Smart meters at the Ameren Illinois Technology Applications Center. Credit: David J. Unger for Midwest Energy News

Swarnav Pujari hopes the electricity-generating floor tile he developed can one day help buildings go off the grid entirely.

His startup company is among six recently picked for a 12-week St. Louis-based energy incubator program put on by utility Ameren.

The utility launched its startup accelerator last year with a goal of bringing forward-looking technology companies underneath the big tent of the utility, with a focus on developing smart grid technology. Last week, Ameren announced the six companies that it will work with this summer.  

“Being on the leading edge of energy innovation and technology is essential for Ameren as we continue to find valuable solutions for our customers and our industry,” said Ameren CEO Warner Baxter.

More than 300 companies from 49 countries applied to the program. Three of the six companies tapped are working to make the electricity grid smarter, safer, and more efficient—ResilientGrid, Ryvit, and TouchLight Innovations.

Here is a window into what the companies will be working on and some of the big problems they are trying to solve.

The 2018 class of participants in the Ameren Accelerator program.

TouchLight Innovations

What’s the technology: A floor tile that produces electricity when people walk or drive on top of it.

What’s the story: When he was a student at the University of Illinois, Pujari developed the energy tile. At the time, he wanted to “revolutionize the energy market.”

Now, he’s the CEO of New York-based TouchLIght, and that goal has evolved. Pujari wants to enable commercial buildings to be off-grid, self-sufficient energy islands.

“You can walk into a property, you don’t have grid lines going to it, and all the electricity that’s required for everything is on the property,” he said.

The system averages about 10 watts of power per square foot depending on what he calls “traffic patterns.”

TouchLight is targeting stadium owners, hotels, airports, and or really any large commercial property, while it develops partners to install on-site solar and wind generation, as well as battery storage.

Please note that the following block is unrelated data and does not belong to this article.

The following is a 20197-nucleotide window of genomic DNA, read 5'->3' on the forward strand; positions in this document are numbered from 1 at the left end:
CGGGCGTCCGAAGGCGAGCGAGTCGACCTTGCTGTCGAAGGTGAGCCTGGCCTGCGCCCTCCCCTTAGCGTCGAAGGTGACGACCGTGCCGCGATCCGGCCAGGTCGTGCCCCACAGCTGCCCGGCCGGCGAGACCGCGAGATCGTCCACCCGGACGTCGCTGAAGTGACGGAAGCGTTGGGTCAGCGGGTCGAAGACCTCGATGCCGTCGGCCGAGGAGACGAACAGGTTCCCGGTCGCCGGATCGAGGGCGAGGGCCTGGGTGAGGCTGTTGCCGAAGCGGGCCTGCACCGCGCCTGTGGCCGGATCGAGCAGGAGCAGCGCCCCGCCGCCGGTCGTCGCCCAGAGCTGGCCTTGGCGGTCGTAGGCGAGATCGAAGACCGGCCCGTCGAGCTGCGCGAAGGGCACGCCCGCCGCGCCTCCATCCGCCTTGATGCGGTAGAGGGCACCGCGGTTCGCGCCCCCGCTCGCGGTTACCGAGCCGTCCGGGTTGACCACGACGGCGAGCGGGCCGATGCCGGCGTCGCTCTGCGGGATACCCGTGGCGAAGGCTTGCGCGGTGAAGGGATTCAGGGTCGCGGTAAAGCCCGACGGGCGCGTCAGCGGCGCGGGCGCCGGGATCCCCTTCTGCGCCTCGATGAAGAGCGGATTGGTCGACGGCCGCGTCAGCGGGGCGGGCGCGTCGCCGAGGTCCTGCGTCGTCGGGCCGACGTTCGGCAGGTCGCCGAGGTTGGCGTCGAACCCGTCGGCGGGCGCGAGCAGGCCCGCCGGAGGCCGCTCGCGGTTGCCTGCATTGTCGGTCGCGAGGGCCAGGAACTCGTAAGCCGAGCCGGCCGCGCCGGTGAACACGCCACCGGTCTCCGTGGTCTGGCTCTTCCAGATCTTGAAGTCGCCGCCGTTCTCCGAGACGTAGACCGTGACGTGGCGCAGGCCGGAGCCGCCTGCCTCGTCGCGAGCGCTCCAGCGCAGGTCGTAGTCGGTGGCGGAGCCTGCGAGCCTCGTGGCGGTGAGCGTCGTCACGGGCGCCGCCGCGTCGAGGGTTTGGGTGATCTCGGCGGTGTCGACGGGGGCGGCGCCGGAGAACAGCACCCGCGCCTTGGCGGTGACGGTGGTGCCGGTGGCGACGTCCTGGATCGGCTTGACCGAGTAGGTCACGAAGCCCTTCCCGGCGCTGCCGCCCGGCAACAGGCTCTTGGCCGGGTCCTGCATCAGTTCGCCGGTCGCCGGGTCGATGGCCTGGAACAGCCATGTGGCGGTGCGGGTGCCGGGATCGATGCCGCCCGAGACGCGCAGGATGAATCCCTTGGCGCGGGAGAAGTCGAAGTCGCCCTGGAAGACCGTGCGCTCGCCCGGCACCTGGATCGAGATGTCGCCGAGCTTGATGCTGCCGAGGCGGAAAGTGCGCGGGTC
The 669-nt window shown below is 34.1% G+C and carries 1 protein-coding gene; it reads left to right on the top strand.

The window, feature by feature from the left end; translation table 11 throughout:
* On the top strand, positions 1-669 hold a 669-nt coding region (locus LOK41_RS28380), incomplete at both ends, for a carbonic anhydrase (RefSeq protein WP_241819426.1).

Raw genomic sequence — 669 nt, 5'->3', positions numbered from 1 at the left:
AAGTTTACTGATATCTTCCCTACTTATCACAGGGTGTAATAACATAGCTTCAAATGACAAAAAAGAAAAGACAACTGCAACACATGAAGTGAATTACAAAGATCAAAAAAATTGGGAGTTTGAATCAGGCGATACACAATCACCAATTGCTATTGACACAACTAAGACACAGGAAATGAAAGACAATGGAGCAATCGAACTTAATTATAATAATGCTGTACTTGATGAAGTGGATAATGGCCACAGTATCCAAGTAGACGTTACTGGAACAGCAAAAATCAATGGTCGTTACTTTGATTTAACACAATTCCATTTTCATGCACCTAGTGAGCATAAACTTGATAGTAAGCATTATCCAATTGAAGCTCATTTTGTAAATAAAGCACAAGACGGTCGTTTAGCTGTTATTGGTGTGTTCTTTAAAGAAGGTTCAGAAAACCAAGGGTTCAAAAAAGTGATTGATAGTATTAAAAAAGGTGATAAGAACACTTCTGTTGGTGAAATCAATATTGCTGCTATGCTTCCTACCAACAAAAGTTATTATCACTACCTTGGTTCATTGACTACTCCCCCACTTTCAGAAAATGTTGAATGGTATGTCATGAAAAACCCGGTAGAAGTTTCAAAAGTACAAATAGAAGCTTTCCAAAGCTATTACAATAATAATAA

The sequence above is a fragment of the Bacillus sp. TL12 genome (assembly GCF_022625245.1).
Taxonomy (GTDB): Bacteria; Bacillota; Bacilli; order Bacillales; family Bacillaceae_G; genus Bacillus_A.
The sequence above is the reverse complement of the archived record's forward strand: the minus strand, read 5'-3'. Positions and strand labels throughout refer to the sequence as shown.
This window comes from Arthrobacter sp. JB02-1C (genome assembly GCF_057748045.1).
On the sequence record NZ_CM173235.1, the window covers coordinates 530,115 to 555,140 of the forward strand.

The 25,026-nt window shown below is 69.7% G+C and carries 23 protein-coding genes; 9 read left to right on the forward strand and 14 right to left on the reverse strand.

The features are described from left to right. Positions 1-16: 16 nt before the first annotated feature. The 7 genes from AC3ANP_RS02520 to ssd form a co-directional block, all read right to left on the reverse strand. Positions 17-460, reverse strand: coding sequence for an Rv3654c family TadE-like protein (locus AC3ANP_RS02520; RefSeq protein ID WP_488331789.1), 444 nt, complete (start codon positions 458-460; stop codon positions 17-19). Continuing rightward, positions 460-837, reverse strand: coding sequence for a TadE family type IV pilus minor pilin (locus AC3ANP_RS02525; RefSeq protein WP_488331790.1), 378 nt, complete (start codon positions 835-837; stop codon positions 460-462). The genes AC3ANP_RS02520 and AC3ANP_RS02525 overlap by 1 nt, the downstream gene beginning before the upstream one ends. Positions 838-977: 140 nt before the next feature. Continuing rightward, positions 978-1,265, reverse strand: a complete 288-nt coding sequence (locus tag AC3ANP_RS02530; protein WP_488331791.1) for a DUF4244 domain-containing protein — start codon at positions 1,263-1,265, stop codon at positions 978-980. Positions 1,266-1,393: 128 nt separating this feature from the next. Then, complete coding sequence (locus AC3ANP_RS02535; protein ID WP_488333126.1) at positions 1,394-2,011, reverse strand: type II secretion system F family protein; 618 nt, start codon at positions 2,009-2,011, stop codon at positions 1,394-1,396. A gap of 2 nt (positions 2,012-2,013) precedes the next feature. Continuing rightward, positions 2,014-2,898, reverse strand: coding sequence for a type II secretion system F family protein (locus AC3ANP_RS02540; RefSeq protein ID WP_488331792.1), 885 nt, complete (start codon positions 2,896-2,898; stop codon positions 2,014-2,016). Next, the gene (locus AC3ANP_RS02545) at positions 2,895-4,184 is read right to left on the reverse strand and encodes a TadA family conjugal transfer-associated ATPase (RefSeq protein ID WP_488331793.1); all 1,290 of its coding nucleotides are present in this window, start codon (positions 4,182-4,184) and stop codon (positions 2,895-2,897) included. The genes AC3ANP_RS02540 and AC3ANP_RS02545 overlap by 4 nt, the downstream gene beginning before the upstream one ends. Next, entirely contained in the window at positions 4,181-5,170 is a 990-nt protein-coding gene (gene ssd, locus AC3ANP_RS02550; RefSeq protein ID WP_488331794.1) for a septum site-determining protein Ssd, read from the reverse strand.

Pujari hopes the accelerator can help bring the product to market.


What’s the technology: A platform that integrates dozens of different types of software

What’s the story: Ryvit is better known in the construction industry than it is in the utility world, but if you hear CEO Tom Stemm indict construction’s core technology problems, he could be talking about utilities — underinvestment in technology, a rigid system that prevents collaboration, poor technology standards, and a misguided incentive structure.

“If it’s not a large capital investment, then the investment usually isn’t made,” Stemm said.

It’s no secret that the utilities have struggled to develop applications that can help manage data and function on an integrated cloud-network. That’s why regulators in Illinois are looking to encourage investment in smart-grid apps and software with rule changes to reward spending on these kinds of services.

That’s where the Ryvit platform comes in, and Stemm said it can work just as well for utilities as it is does for construction companies.   

“We’re trying to help companies adopt technology faster and accelerate their use of technology to improve their productivity,” he said.


What’s the technology: A data visualization software map designed for grid operators to see and quickly respond to blackouts and other critical grid problems.

What’s the story: Michael Legatt, PhD, CEO and founder of ResilientGrid, says the idea for the software can be traced back to one night in 2003, when, as a graduate student, he endured a blackout that swept across New York. Phone lines and power were knocked out. A ham radio enthusiast, Legatt spent the night relaying messages for emergency responders. “I was somewhere between a mailman and traffic cop,” he said.

“A call came through from the children’s hospital that said we have a child on the operating table,” Legatt said. “We have three kids on life support. We have one backup generator that’s offline for maintenance, and one that’s failing.”

He says it was the “holy crap” moment that set a course for his career trying to improve how humans interface with critical energy infrastructure, which he says is becoming increasingly complex and difficult for operators to manage. The software is designed to help operators prevent or quickly respond to outages and other problems.

Cohort winners also included the St. Louis-based Applied Particle Technology, a company that developed a wearable system for detecting dangers in hazardous working conditions, Toronto-based Jrop, a company working on ridesharing and autonomous car infrastructure, and Tel Aviv-based Narya Security, which is working on cyber-security.

Each company is awarded $100,000 in funding and will receive mentoring from the incubator partners, University of Missouri, UMSL Accelerate and Capital Innovators. At the end of the summer, Ameren will host a demo-day to showcase the startups.

Kevin has written for Midwest Energy News since May of 2017. His work has appeared in Pacific Standard, Chicago Reporter, Chicago Reader, and on NPR’s Latino USA, among other outlets.